Life on the Goldfields

By Roger Saba

The different types of mining

Panning – was a simple technique used to find alluvial gold, which was small nuggets or flecks of gold that were found in creek beds and under the surface of shallow underground streams.

Cradle – was a large wooden tool used to wash through a large amount of soil, gravel and/or sand.

Puddling – was used to separate gold from clay.

Shaft mining – when gold started to become scarce just under the surface of the ground, miners turned to digging deep holes, or shafts, in the ground.

The tools used in gold mining

Miner’s Pick – was used to break apart solid pieces of rock and soil so it could be placed either directly in the cradle or in the case of shaft mining, in a bucket to be brought up from the shaft mine and then put through the cradle.

Shovel – was used to put the soil into the cradle as well as used to dig shafts.

Pan – was used to swirl out muddy water leaving gold nuggets and specks of gold at the bottom of the pan.

The Chinese on the goldfields

The Chinese were mainly working hard , with techniques that varied widely from the Europeans. This and their sensible arrival and fear of the unknown led to them to being offended in a racist way that would be regarded as weak today. The Chinese used to also work in groups to find gold.

Women on the goldfields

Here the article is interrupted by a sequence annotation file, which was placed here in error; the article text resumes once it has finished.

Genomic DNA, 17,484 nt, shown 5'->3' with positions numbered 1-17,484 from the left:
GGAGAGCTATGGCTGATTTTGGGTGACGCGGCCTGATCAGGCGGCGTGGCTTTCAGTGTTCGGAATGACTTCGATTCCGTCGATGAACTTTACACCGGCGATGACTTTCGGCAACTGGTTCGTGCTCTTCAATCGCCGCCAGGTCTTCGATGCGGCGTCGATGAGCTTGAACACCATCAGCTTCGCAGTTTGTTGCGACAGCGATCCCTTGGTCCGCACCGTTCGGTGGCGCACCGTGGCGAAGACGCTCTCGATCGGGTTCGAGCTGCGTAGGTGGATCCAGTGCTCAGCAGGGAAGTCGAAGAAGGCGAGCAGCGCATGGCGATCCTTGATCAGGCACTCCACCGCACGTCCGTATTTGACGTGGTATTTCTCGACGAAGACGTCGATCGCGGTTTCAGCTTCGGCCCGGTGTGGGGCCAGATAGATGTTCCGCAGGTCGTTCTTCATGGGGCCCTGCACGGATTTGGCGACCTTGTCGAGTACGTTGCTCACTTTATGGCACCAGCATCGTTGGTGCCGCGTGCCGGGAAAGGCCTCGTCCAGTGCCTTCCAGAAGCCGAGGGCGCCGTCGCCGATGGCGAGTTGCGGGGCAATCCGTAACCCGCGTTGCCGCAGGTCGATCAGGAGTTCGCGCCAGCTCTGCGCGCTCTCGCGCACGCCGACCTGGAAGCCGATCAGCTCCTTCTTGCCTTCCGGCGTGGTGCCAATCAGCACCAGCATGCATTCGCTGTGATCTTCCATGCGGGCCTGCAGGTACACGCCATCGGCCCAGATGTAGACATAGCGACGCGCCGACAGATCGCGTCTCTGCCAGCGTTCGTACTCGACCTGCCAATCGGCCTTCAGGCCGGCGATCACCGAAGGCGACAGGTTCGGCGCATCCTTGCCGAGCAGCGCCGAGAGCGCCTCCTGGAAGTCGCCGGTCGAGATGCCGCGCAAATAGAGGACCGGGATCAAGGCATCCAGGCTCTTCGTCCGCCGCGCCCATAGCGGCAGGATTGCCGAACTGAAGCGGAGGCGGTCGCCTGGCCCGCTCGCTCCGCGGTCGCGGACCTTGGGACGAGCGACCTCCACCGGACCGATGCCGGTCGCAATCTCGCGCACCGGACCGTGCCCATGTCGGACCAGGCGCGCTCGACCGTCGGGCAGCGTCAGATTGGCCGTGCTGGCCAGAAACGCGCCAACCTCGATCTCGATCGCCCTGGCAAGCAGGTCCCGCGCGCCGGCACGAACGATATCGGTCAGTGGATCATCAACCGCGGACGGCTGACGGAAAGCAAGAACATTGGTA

A typical day for a woman in an Australian pioneer village in the 1850s gold rush days, would be to rise at or before dawn and re-stoke the fire.Depending on the day, the routine would then be to do the weekly wash, the ironing, grinding of grain, working in the veggie patch and so on till dark. In between preparing the stew, the women would do mending, knitting, sewing.

Life on the Goldfields


When the gold rush began, many people left their jobs to find a fortune on the gold fields. As a result, shops closed down for there was no one in the towns to work in them, nor any people to buy the products sold, schools had to close down because there were no one to teach the children.When miners first came to the gold fields they lived in calico tents. The miner’s would sleep on makeshift mattresses which were stuffed with leaves. Outside their tent they would have a cooking fire, a bucket of water. The meat was sold by a butcher, who would have a tent set up in the camp it was easy to find the butcher’s tent as it was always surrounded by flies which were swarming the mutton carcasses hanging outside.There were barely any qualified doctors, surgeons, pharmacists or dentists on the gold fields so treatment for the sick or injured was unreliable.In the first few years, women and children were scarcely seen on the gold fields as conditions were harsh and it was not considered a place for a lady or children.

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